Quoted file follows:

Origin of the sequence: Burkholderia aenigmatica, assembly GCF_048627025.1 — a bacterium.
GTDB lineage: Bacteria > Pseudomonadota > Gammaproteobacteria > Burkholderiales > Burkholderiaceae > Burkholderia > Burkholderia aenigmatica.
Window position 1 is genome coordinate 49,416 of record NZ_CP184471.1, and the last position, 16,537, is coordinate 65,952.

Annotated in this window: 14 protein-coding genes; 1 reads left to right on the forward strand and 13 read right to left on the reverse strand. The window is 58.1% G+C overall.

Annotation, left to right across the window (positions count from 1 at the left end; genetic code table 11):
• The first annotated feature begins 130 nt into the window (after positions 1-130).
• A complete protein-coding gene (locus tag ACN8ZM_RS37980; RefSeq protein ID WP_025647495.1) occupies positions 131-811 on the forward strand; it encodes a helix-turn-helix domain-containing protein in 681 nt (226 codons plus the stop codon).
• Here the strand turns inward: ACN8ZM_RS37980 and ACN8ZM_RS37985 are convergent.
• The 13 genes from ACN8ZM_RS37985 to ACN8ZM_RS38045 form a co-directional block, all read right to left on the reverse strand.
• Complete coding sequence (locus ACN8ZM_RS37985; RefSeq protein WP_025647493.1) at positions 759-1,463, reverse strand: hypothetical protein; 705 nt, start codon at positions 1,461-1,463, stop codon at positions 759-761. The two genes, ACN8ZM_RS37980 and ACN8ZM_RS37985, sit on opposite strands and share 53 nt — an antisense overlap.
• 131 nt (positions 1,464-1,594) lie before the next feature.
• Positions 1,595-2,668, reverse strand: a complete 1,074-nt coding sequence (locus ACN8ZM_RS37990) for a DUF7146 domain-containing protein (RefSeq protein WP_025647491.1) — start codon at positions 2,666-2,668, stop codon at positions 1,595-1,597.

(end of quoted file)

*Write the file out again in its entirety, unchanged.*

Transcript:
Origin of the sequence: Burkholderia aenigmatica, assembly GCF_048627025.1 — a bacterium.
GTDB lineage: Bacteria > Pseudomonadota > Gammaproteobacteria > Burkholderiales > Burkholderiaceae > Burkholderia > Burkholderia aenigmatica.
Window position 1 is genome coordinate 49,416 of record NZ_CP184471.1, and the last position, 16,537, is coordinate 65,952.

Annotated in this window: 14 protein-coding genes; 1 reads left to right on the forward strand and 13 read right to left on the reverse strand. The window is 58.1% G+C overall.

Annotation, left to right across the window (positions count from 1 at the left end; genetic code table 11):
• The first annotated feature begins 130 nt into the window (after positions 1-130).
• A complete protein-coding gene (locus tag ACN8ZM_RS37980; RefSeq protein ID WP_025647495.1) occupies positions 131-811 on the forward strand; it encodes a helix-turn-helix domain-containing protein in 681 nt (226 codons plus the stop codon).
• Here the strand turns inward: ACN8ZM_RS37980 and ACN8ZM_RS37985 are convergent.
• The 13 genes from ACN8ZM_RS37985 to ACN8ZM_RS38045 form a co-directional block, all read right to left on the reverse strand.
• Complete coding sequence (locus ACN8ZM_RS37985; RefSeq protein WP_025647493.1) at positions 759-1,463, reverse strand: hypothetical protein; 705 nt, start codon at positions 1,461-1,463, stop codon at positions 759-761. The two genes, ACN8ZM_RS37980 and ACN8ZM_RS37985, sit on opposite strands and share 53 nt — an antisense overlap.
• 131 nt (positions 1,464-1,594) lie before the next feature.
• Positions 1,595-2,668, reverse strand: a complete 1,074-nt coding sequence (locus ACN8ZM_RS37990) for a DUF7146 domain-containing protein (RefSeq protein WP_025647491.1) — start codon at positions 2,666-2,668, stop codon at positions 1,595-1,597.